Does it matter if Liz Truss hasn’t spoken to Mark Drakeford?
Does it matter if the Prime Minister hasn’t yet picked up the phone to the First Minister, five weeks since she moved into Number 10?
In an interview with the Irish broadcaster RTE, Mark Drakeford has reiterated something he’s said repeatedly since Liz Truss became Prime Minister: that she hasn’t been in touch, when her predecessors made it an early priority to contact him and Nicola Sturgeon.
Speaking to the Morning Ireland programme, the First Minister said that “It’s disappointing that the Prime Minister chooses to talk about the First Ministers of Wales and Scotland rather than to the First Ministers of Wales and Scotland. “
He was referring to remarks Liz Truss made in her conference speech last week when she included Drakeford and Sturgeon in her list of “enemies of enterprise” or “the anti-growth coalition.”
She said “Mark Drakeford in Wales is cancelling road-building projects and refusing to build the M4 relief road.
“Nicola Sturgeon won’t build new nuclear power stations in Scotland to solve the energy crisis in Scotland.
“Have these people ever seen a tax rise they don’t like or an industry they don’t want to control?
“They don’t understand the British people. They don’t understand aspiration. They are prepared to leave our towns and cities facing decline.”
Also at the conference, she told me that she “would like Mark Drakeford to work with the UK Government on driving economic growth. One of the things we're also announcing is bringing forward road projects.
“I would strongly encourage Mark Drakeford to get on with the M4 relief road and make sure that we're delivering those infrastructure projects in Wales which are going to help bring growth and higher wages to the people of Wales.”
But she hasn’t had the opportunity to put that criticism of encouragement to him directly.
Apart from a brief encounter in Llandaff Cathedral when they both attended a memorial service for the Queen, there’s been no official conversation since Liz Truss became Prime Minister on 6th September.
Mark Drakeford told RTE that that is unusual.
“Certainly during the time that I have been involved in Welsh politics that has been the case.
"Boris Johnson telephoned me and I know he telephoned the First Minister of Scotland on the day he became Prime Minister. I know Mrs May had done the same before him.
“So it is a bit of a conspicuous difference this time but as soon as the Prime Minister is able to reach out and to talk to us in Wales, we’ll be very pleased to hear from her.”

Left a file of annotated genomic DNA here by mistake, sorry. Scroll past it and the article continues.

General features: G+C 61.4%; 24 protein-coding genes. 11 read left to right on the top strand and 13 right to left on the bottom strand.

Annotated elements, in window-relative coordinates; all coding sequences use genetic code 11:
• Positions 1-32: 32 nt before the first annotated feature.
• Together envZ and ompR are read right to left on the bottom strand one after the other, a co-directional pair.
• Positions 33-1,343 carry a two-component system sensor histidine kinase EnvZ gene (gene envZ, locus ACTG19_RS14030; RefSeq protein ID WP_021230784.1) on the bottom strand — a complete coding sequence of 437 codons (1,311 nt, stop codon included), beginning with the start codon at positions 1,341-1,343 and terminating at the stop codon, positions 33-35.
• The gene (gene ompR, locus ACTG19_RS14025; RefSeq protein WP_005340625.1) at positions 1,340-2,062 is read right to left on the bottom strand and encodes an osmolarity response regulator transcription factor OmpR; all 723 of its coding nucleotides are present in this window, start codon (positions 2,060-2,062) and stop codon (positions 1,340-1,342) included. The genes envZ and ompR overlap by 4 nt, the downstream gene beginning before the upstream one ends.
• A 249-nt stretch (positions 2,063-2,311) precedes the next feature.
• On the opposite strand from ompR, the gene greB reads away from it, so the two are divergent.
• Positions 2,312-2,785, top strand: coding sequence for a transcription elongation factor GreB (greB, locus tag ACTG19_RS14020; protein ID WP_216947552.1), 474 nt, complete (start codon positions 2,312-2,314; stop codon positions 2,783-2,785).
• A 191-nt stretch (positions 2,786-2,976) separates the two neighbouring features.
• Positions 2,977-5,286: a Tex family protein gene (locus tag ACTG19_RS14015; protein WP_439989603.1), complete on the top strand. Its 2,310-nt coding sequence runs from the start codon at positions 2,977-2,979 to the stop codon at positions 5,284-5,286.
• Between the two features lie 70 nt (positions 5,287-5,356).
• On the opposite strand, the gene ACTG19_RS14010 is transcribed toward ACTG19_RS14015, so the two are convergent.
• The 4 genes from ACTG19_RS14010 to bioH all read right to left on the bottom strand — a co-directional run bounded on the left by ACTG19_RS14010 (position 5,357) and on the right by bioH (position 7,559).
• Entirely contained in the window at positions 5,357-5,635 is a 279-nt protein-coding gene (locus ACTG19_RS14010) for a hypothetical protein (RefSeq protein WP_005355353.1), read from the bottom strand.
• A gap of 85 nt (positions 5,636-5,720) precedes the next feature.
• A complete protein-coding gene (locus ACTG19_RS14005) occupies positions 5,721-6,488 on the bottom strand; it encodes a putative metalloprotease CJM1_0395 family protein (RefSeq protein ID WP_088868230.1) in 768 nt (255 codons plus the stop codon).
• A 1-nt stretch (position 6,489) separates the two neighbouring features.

In response to the latest comments by the First Minister, a UK Government spokesperson told us that “The Prime Minister has been clear on her ambition to attract investment into Wales, and to work closely with the First Minister to drive economic growth, increase opportunities and create more well paid jobs.
“UK Government Ministers, including the Minister for Intergovernmental relations, along with officials, will continue to engage regularly with their devolved counterparts.”
All of that is true. The First Minister has said that he has had more conversations with the relatively new Welsh Secretary Rob Buckland in the last few months than he had with his predecessor over a period of years.
Other ministers at both ends of the M4 have regular conversations too and whatever goes on - or doesn’t - between political leaders, officials in both governments are constantly talking.
But talking between those at the top is important too. It’s how they set the tone for the relationships between the governments and deal with any major problems.
Liz Truss has said that the union of the United Kingdom is a priority. She’s called herself a “child of the union” because of her upbringing in Paisley and Leeds and has made herself minister for the union.
During the leadership campaign she said that she would “ignore” Nicola Sturgeon and so far she seems to be staying true to that, adding in Mark Drakeford for good measure.
But no matter how much she disagrees with them politically, they both lead governments that have been directly elected by people living in the United Kingdom that she wants to keep together.
By ignoring them she risks sending the message that she’s ignoring the people in Wales and Scotland who voted for them.